Including: “Netflix Christmas movies are just yassified Hallmark Christmas movies”
Warning: minor spoilers ahead
When did Netflix join Hallmark and Lifetime and begin to really lean into shamelessly predictable Christmas rom-coms? My theory is it happened around the time The Princess Switch premiered, which also gave holiday movies on Netflix the license to test the limits of outrageousness and “it’s so bad, it’s good.” It appeared that with Single All the Way, a major holiday push this season, the streaming giant sought to tweak the formula (by a smidge).
Written by Chad Hodge and directed by Michael Mayer, Single All the Way introduces Peter (played by Michael Urie), who finds himself without a significant other as the holidays hit. As he prepares to make his way from LA to New Hampshire, where eager family members apparently judge him for being single, he resolves to cut his losses and makes his best friend Nick (newcomer Philemon Chambers) play his fake boyfriend for the holidays. As a blind date set up by Peter’s mother (Kathy Najimy) throws the plan off its course, just enough chaos ensues.
While Christmas rom-coms do bring with them certain expectations (read: palatable, feel-good, measured), the queer experience central to Single All the Way made it fresh somehow. At the same time, it could have been pushed further. Delight, it does. Shock? Not so much. Still, it’s an entertaining enough journey; and ahead, I recount moments from mine with all the thoughts that cropped up while watching.
1. Big wow at all the caricatures of Gay Man™ jammed in the first four minutes of this movie.
2. Why is being single (over the holidays) seen as such a tragedy again?
3. Nick’s original plan for a solo Christmas staycation actually sounds like a dream. *Adds to to-do list*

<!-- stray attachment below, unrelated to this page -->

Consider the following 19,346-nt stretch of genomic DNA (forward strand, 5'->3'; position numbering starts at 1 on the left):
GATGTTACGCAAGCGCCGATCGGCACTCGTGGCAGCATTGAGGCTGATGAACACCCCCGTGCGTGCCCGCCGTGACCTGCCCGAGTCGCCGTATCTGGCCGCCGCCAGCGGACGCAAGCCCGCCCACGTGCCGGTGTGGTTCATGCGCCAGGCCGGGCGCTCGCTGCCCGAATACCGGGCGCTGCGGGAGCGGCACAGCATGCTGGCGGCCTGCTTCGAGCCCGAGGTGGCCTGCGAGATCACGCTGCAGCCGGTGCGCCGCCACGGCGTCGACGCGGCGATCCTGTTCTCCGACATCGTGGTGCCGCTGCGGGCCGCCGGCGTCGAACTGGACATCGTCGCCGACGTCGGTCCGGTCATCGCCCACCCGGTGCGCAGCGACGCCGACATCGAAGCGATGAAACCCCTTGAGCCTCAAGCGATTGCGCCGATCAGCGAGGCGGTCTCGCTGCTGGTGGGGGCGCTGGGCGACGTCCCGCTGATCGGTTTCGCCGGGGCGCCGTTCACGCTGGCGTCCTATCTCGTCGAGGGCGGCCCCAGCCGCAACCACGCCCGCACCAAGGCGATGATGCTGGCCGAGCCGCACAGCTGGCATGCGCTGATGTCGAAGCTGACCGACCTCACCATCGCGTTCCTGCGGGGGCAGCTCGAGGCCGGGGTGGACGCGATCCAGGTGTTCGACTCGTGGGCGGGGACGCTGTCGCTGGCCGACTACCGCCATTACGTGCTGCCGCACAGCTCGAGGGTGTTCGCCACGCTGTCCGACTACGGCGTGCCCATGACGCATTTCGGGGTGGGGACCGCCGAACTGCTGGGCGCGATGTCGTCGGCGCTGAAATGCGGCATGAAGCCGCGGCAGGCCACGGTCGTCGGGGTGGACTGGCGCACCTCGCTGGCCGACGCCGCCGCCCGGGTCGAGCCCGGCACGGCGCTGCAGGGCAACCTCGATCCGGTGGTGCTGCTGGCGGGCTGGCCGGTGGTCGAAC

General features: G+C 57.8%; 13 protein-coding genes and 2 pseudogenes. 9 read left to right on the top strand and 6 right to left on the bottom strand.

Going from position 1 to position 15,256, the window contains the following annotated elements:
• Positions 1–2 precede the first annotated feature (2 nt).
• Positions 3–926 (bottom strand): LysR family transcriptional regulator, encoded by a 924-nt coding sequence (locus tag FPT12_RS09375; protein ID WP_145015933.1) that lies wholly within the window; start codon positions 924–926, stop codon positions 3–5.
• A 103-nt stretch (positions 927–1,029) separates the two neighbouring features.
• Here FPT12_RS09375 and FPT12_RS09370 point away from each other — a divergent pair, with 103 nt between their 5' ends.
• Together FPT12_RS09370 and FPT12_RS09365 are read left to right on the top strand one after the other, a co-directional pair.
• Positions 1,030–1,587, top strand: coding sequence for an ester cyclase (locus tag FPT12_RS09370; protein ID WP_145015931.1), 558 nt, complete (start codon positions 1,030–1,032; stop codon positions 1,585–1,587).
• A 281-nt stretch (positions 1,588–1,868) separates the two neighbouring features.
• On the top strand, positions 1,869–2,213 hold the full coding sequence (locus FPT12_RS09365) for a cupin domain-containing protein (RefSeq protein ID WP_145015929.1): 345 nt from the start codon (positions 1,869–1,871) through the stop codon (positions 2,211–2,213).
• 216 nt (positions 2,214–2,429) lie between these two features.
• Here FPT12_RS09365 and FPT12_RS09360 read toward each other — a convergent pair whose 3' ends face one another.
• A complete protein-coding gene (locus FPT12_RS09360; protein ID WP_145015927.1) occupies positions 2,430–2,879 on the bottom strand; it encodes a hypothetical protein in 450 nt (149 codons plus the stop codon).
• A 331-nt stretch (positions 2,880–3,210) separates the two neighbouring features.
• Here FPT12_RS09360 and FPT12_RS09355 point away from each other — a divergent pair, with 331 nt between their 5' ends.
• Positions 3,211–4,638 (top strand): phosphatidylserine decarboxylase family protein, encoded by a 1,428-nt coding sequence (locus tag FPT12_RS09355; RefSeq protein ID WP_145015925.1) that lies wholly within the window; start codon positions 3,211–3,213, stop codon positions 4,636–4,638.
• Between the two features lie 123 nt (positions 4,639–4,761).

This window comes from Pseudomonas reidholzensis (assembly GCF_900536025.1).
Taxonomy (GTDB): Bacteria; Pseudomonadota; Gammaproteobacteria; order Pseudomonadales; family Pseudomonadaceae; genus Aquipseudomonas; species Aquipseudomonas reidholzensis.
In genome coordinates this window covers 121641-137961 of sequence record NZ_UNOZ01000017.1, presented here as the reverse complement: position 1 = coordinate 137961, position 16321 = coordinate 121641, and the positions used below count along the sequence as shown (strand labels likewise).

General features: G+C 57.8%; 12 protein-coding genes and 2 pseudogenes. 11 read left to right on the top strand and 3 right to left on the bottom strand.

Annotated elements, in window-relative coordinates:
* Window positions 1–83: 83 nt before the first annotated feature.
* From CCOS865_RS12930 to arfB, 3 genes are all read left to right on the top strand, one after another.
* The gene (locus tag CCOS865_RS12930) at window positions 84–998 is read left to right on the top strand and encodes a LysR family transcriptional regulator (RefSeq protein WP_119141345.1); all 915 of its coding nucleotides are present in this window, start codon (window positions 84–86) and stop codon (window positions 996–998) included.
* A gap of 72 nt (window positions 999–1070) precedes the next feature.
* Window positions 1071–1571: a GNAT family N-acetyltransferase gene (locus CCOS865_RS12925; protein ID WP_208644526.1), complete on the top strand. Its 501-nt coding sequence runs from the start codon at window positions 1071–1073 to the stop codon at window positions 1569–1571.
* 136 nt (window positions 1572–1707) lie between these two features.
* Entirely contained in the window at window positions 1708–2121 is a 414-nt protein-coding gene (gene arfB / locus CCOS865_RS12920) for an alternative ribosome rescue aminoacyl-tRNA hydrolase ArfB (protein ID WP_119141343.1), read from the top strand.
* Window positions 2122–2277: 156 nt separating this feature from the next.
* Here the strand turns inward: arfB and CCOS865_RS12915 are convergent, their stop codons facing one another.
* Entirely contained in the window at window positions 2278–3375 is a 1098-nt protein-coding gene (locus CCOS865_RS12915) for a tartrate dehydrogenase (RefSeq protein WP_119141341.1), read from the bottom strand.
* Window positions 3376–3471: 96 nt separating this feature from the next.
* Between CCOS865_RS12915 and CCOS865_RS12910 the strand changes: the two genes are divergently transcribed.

4. Kathy Najimy has had my heart since the moment I saw her in Sister Act, and I have been won over again.
5. “Why do you avoid love?” asks Carol. “Why is romantic love your measure of happiness?” I ponder.
6. I just want to see the world as all of Jennifer Coolidge’s characters do.
7. Netflix Christmas movies are just yassified Hallmark Christmas movies.
8. Once more with feeling: what is so wrong with being single over the holidays? Peter is boyfriend-free, not boyfriend-less.
9. Nick’s love language is clearly “acts of service” (and clearly jibes with the family’s).
10. The best friends-to-lovers pipeline has never looked cuter. But what is this lack of chemistry?
11. I would pay good money to see Jennifer Coolidge in a one-woman show of the nativity pageant.
12. Also, performing for Christmas is giving me war flashbacks of our family’s song and dance numbers for titos and titas.
13. Nick, drop your skincare routine.
14. Having overly supportive parents, I guess, is a good problem if there has to be a problem. (It’s certainly leagues better than the reverse.)
15. It’s great that James also gets a decent ending.
16. Curious to know what Peter brings to the table at this point because it’s clear what Nick does.
17. The intense preoccupation of this family with being in a relationship sets this movie back. But the characters are so endearing, it all becomes forgivable.
18. Netflix, consider yourself forgiven for the semi-triggering Christmas nightmare movie Happiest Season.
19. The pun aside, single all the way, the protagonists obviously are not.
20. I’d still really love a holiday movie about someone happily single.
As far as mainstream holiday movies go, Single All the Way doesn’t stray far from the rom-com template. Then again, predictability provides its own kind of comfort. If that sounds like something you’re up for, stream Single All the Way on Netflix.
Art Matthew Ian Fetalver